[This post was first posted on the Transparify website. If you have any questions about this post and the rating (as well as the method used), please go to the Transparify website and contact them directly. Also, if you are in a developing country and would like to learn more about how think tanks in Latin America, Africa and Asia are doing, check out these DIY ratings. Transparify is one of the initiatives that On Think Tank supports. If you want to know more about these efforts please visit On Think Tanks Lab.]
Transparify will begin re-rating all 169 think tanks covered in our previous survey of think tank transparency in December 2014. (We may also rate some additional institutions – so if you were not rated last time, this message may still apply to you.)
We will use the same methodology and rating criteria as last time to award 0-5 stars. Think tanks receiving four stars are broadly transparent, while those with the maximum of five stars are highly transparent. (Click here to see how you can get five stars.)
There will be only one major change during this rating round. Last time, we published full and detailed rating results only for think tanks in the United States. This time, our report will list every think tank worldwide by name and the number of stars received.
—TRANSPARIFY ADVISES ALL THINK TANKS TO COMPLETE ANY PLANNED CHANGES IN THE FINANCIAL INFORMATION THEY PROVIDE ON THEIR WEBSITES BY SUNDAY, 30 NOVEMBER 2014—
Our raters may miss information uploaded onto websites after this date, and we cannot revisit websites we have already rated due to logistical constraints.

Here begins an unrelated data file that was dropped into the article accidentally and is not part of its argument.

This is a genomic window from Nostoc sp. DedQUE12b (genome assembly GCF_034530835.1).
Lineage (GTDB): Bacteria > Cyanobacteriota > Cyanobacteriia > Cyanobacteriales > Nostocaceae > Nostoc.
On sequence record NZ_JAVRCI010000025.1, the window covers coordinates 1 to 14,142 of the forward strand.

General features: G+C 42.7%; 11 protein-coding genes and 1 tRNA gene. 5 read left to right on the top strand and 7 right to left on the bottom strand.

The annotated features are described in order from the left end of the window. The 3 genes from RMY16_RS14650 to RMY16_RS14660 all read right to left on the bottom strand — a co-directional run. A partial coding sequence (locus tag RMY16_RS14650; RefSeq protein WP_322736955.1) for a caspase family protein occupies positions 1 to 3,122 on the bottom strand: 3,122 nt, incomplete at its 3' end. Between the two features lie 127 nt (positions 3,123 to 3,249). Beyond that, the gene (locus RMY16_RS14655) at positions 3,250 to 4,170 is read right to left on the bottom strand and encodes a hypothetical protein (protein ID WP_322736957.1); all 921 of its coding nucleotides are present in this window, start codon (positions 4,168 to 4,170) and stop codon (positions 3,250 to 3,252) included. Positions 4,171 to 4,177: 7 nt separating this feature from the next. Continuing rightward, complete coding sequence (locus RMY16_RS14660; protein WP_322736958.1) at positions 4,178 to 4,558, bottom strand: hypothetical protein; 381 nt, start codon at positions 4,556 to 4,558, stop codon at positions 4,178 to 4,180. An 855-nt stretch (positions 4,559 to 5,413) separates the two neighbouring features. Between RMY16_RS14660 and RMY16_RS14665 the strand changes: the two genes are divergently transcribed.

While Transparify obviously encourages all think tanks to make the changes required to achieve a minimum of four stars, this is especially true for those institutions that in early 2014 told us that they would place more information online soon. They were highlighted in our 2014 report and data set as “updating” and listed on a special page on our website.
In the United States, six think tanks said they would update their disclosure:
- Atlantic Council
- Carnegie Endowment for International Peace
- Foreign Policy Research Institute
- German Marshall Fund of the US
- Pew Research Center
- Stimson Center
Beyond the United States, the following think tanks said they would soon begin to walk the transparency talk:
- Analitika – Center for Social Research (Bosnia and Herzegovina)
- Basel Institute on Governance (Switzerland)
- Budapest Institute for Policy Analysis (Hungary)
- Centre for Liberal Strategies (Bulgaria)
- Chatham House (United Kingdom)
- CSTEP – Center for Study of Science, Technology and Policy (India)
- Demos (United Kingdom)
- Economic and Social Research Foundation (Tanzania)
- EMinS – European Movement in Serbia (Serbia)
- IEA Ghana
- IEA Kenya
- IMANI Center for Policy and Education (Ghana)
- Institut für Weltwirtschaft IFW (Germany)
- ISSER – Institute of Statistical, Social and Economic Research (Ghana)
- ISET Policy Institute (Georgia)
- Lowy Institute (Australia)
- Norwegian Institute for International Affairs
- Observer Research Foundation (India)
- Political Capital Kft. (Hungary)
- South African Institute of International Affairs (South Africa)
- Stiftung Wissenschaft und Politik (Germany)
If your think tank has any questions about the ratings process, or needs help in becoming more transparent, please look at our website’s Frequently Asked Questions and subscribe to our email updates. You can also follow us on Twitter and connect on Facebook. For any further questions, please contact our advocacy manager, who will be happy to assist you.
One year ago, Transparify was able to celebrate a 40% increase in the number of transparent think tanks around the world. We look forward to welcoming many more institutions into the family of transparent think tanks during our second rating round!
[Once again, if you have any questions please visit the Transparify website.]